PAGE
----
On a rare journey into Zimbabwe, NEWSWEEK found a nation dominated by fear and the ever-present secret police, where a suspicious population is gradually turning on itself. Since early March, when police violently dispersed an MDC rally and arrested the party's leader, Morgan Tsvangirai, some 500 opposition foot soldiers have been abducted, beaten and dumped miles from their homes. Neighbors are enlisted to spy on neighbors. Speaking out, even on the most mundane issue, is often met with a harsh response. If he cannot rig the March election, Mugabe seems intent on making sure no one will dare support his challengers. Tsvangirai, who suffered severe head wounds while in detention, says: "We're under siege."I don't claim any particular expertise on Zimbabwean politics (a point I make regarding Saudi Arabia in my entry on Megan Stack and her powerful account of women's subjugation in the Saudi state, "Rage Behind the Veil").
So is Zimbabwe. The lush green country once boasted Africa's highest literacy rate. Now, statistically, a Zimbabwean woman can expect to live only to the age of 38. The government says inflation is running at 3,700 percent, but experts say the actual figure is closer to 19,000 percent. Last week two separate U.N. bodies estimated that by early next year some 4 million Zimbabweans—one third of the population—could go hungry. An additional 3 million are living abroad now, and as many as 2,000 more flee each week. South Africa, worried about stability as it prepares to host the 2010 World Cup, has stepped up deportations of Zimbabwean migrants back across the border.
Mugabe came to power in 1980 as a hero, having led a brutal war of liberation against the white-rule government of Ian Smith. For more than a decade he was feted as a reformer who educated his countrymen. Among other African leaders, that reputation silenced any criticism of his brutal treatment of rivals, just as it has in the past few years as his forces set about intimidating opposition leaders, beating prominent activists and cracking down on the press.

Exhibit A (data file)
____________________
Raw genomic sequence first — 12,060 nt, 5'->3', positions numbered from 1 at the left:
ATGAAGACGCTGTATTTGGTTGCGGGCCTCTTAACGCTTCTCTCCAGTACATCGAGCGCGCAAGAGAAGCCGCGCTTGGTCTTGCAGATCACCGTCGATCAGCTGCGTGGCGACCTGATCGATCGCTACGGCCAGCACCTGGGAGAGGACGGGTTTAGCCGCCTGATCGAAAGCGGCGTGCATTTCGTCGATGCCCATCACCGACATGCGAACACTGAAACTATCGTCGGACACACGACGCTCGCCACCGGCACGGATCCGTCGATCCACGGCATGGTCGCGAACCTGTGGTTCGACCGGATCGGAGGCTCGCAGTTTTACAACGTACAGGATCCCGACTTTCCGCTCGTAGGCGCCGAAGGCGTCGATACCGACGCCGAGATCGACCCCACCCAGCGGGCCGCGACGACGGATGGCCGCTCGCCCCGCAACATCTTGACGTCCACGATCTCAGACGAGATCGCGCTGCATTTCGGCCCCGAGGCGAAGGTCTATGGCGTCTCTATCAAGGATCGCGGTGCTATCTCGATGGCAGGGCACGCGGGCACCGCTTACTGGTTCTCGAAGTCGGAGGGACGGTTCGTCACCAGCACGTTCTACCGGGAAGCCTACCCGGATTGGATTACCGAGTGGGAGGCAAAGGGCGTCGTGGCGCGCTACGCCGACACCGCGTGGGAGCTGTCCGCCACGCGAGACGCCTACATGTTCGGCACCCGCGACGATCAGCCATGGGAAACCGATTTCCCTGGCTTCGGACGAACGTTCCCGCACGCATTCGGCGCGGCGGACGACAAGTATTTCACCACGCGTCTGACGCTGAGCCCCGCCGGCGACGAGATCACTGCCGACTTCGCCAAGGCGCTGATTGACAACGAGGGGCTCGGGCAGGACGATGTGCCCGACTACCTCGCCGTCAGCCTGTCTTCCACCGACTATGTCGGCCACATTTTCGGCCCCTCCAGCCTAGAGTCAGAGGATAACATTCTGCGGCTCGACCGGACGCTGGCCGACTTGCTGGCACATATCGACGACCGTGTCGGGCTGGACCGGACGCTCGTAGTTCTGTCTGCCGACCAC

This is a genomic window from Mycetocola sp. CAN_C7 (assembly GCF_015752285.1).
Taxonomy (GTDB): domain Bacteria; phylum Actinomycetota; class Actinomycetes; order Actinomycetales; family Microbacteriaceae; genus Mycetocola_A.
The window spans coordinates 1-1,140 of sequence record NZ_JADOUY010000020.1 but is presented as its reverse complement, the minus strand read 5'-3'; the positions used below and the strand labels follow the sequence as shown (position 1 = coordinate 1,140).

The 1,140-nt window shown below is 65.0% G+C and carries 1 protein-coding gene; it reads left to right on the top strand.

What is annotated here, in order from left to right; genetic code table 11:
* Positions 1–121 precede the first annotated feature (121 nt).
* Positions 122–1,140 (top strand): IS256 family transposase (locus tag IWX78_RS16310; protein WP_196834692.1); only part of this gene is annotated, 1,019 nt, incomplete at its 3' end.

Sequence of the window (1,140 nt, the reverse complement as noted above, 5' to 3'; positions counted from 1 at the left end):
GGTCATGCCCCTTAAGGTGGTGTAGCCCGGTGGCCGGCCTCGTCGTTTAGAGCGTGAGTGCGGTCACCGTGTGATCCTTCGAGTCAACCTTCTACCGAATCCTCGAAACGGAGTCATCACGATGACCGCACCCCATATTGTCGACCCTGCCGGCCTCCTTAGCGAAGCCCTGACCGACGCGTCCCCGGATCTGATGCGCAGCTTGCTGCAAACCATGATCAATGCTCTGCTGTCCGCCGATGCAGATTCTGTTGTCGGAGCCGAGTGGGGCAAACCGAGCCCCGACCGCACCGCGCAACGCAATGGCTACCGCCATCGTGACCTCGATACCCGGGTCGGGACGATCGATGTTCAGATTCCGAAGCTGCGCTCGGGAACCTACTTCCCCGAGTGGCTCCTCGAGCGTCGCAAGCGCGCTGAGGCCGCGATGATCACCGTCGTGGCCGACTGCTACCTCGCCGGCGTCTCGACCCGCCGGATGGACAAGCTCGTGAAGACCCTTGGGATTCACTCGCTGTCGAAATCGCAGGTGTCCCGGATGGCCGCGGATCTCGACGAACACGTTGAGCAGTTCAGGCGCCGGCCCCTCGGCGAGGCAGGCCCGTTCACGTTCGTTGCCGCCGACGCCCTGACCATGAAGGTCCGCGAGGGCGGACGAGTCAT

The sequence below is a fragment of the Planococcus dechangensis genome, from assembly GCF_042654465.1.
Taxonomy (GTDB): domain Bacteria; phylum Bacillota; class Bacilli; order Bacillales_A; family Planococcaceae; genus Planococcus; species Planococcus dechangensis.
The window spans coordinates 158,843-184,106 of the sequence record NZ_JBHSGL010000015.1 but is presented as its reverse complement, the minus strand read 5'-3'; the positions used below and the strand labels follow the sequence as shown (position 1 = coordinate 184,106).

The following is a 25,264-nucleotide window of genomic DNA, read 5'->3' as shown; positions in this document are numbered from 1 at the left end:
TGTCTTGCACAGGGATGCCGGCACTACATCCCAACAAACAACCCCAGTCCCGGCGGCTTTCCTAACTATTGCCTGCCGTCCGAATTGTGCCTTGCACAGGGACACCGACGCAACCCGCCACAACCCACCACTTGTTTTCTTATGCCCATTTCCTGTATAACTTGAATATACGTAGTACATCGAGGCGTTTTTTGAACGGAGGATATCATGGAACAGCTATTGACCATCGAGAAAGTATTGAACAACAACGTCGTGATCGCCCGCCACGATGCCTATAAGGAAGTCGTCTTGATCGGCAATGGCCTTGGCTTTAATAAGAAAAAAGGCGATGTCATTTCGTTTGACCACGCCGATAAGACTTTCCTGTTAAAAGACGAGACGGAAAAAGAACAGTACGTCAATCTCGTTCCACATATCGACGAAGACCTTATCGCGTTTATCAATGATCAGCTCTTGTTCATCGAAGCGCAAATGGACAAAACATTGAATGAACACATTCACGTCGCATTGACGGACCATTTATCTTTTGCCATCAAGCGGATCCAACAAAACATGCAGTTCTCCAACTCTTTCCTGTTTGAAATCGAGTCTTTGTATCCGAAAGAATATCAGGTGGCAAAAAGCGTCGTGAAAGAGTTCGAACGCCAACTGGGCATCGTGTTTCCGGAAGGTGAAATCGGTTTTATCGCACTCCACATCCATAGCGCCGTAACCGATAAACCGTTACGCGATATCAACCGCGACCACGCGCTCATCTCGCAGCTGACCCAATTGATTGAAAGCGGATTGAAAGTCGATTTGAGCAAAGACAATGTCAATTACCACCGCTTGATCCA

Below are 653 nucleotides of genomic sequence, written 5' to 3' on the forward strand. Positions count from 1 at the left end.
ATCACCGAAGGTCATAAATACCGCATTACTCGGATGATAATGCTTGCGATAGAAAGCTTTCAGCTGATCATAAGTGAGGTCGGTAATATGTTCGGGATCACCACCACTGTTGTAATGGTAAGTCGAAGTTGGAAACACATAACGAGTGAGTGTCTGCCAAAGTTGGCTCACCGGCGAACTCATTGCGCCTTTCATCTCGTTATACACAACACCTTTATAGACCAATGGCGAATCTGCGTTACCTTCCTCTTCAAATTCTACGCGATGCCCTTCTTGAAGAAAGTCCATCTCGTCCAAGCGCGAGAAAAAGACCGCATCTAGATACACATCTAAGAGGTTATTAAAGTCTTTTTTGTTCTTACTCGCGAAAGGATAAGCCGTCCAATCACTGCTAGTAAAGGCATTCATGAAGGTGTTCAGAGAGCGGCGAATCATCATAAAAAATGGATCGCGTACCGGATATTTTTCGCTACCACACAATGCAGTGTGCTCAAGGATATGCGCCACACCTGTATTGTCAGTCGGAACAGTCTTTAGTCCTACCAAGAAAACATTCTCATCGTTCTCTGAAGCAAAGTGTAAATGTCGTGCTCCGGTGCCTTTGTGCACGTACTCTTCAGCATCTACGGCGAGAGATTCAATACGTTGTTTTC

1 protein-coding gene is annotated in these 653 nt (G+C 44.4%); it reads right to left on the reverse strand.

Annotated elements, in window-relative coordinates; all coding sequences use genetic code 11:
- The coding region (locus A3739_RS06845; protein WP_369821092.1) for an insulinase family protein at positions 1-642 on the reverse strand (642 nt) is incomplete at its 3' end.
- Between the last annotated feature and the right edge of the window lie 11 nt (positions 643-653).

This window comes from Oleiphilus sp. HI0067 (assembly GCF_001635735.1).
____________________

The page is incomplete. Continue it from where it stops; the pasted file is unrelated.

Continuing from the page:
But such tactics have drawn fierce and unwelcome attention abroad; a British Foreign Office minister recently warned that Mugabe was opening himself up to war-crimes charges. So now Mugabe is going after the "nuts and bolts" of the opposition, says Roy Bennett, a former parliamentarian who fled Zimbabwe last year. Authorities are focusing on drivers, accountants, secretaries—the anonymous workers who keep the movement afloat. "What [the government] has done is move away from the high-profile people," says Dell. "Now they're hollowing out the opposition at the grass-roots level."
I do, however, discuss Zimbabwe in my Comparative Politics course. Zimbabwe under Mugabe is a textbook example of "one party authoritarian rule." Zimbabwe's ruling party, Mugabe's Zimbabwe African People's Union-Patriotic Front (ZANU-PF) has been in power since 1980 (a point noted in the the Newsweek piece).
In recent classes, I have assigned Patrick O'Neil's Essentials of Comparative Politics, which is one of the most innovative and accessible comparative textbooks of recent release. When I was in graduate school, in my Third World Development seminar, I read Vicky Randall's Political Change and Underdevelopment: A Critical Introduction to Third World Politics. Randall's text has long sections on African political development, making the book a vital primer on the region.